There Ain’t No Way To Hide Your Lyonnaise

Until last Sunday, I thought the word “Lyonnaise” was pronounced “lyin’ eyes,” and every time I hear that Eagle’s song, I remember the Glass House restaurant in Ihlen, Minnesota, population 101. As part of every meal, your table got an appetizer plate to share that included pickled beets, carrot sticks, Club House crackers and pate. I had no idea what pate was made of, but I loved it. (Although I probably would have eaten it even if I did know it was made with chicken livers given the fact I loved pickled pigs feet and sardines.)

They also offered Lyonnaise potatoes as one of their potato choices. Screw the fries. I loved the Lyonnaise. Butter, onions, garlic, sliced potatoes…(See Emeril Lagasse’s Classic Lyonnaise Potatoes recipe if you’d like to try making them sometime.)

Anyway, “Lyin’ Eyes” came on the radio on Sunday and my husband – international man of food – laughed at me when I said I used to love the “lyin’ eyes” potatoes at the Glass House. He said, “Honey, it rhymes with mayonnaise.”


The Glass House also served up some mighty fine baked beans, but now that I don’t fancy bacon anymore, I’ve been searching for a baked bean recipe that is sweet and smoky at the same time without the animal flesh. I’ve had some good ones, but this one tops them all. And it’s super easy, too. I got it out of a magazine a few years ago (Better Homes & Gardens, maybe? Cooking Light?), but only made them the first time on Sunday.

Summer’s Best BBQ Beans
Makes 10 side-dish servings, approximately ½ cup each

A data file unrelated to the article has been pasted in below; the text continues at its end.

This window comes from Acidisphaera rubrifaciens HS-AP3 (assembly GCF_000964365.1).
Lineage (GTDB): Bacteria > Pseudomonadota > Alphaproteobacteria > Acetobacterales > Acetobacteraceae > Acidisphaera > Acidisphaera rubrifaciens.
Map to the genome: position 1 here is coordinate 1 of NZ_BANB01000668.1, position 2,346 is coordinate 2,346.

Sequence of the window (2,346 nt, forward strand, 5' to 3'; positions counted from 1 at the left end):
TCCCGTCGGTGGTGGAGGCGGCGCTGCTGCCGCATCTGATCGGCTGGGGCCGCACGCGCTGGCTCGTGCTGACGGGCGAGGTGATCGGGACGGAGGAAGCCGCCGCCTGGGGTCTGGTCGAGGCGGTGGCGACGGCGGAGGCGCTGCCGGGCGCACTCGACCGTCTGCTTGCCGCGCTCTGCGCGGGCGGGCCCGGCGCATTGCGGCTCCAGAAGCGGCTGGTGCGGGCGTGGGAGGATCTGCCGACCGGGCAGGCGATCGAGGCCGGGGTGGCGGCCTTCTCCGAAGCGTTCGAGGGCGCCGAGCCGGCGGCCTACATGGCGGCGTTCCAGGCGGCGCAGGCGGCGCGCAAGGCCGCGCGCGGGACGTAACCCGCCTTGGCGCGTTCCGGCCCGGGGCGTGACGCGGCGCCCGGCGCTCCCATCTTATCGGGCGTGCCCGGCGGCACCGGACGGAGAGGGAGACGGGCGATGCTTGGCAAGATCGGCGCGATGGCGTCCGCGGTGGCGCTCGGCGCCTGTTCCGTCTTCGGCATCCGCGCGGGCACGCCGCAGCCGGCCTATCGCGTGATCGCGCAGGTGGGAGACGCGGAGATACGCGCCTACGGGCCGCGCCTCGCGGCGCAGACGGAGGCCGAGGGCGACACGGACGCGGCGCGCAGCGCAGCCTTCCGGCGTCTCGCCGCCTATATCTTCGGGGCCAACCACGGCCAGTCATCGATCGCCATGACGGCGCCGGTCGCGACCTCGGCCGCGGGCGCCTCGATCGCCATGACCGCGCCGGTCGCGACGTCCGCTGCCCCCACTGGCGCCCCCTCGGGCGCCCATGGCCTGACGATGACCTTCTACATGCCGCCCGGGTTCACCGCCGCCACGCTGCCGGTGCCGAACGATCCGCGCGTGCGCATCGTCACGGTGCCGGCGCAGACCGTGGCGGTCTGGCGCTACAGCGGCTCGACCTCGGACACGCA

Nonstick cooking spray
1 medium onion, halved and thinly sliced (1/2 cup)
1 red sweet pepper, seeded and chopped (3/4 cup)
2 large ripe tomatoes, chopped (2 cups)
3 15-16-oz. cans kidney beans, rinsed and drained (I used what I had on hand: one can of red kidney beans, one can of white kidney beans and one can of pinto beans)
1 8-oz. can tomato sauce
1 8-oz. can crushed pineapple in its own juice, undrained
1 T molasses or maple syrup
1 T Worcestershire sauce

Coat large saucepan with cooking spray. Add onion and sweet pepper. Cook and stir over medium heat for 5 minutes or until tender. Stir in tomatoes, beans, tomato sauce, undrained pineapple, molasses/maple syrup and Worcestershire sauce. Bring to boil, reduce heat. Simmer, covered, 10 minutes. Uncover and simmer for at least another 10 minutes or until desired consistency (I let them go about 30 minutes).

Each serving: 140 calories; 0 g fat; 0 mg chol; 31 g carbo; 8 g fiber; 10 g protein.

FYI: The leftovers are excellent in a wrap.

Another childhood favorite of mine was Kool-Aid. We never had soda in our house, but in the summer we always had Kool-Aid and iced tea. Since I’m more or less an iced tea- and water-only drinker, I was super excited to try Celestial Seasonings Wild Berry Zinger tea iced. I added a little stevia and wow! It’s the closest thing I’ve come to Kool-Aid since, well, the last time I drank actual Kool-Aid. I love it.

I’m done yammering about food now. One last thing before I go. I think I’ve added a new feature to my comments page, but I won’t know if I did the HTML right until someone posts a comment on this entry. It’s an advanced feature through TypePad Connect that allows you to respond to comments more easily, almost like a conversation. I have NO idea if it will work or not. I know just enough about technology to be dangerous.

So if you wouldn’t mind trying it out, leave a comment. Let me know what hoops it makes you jump through, if any, and if you like or not like the new format. Thanks!

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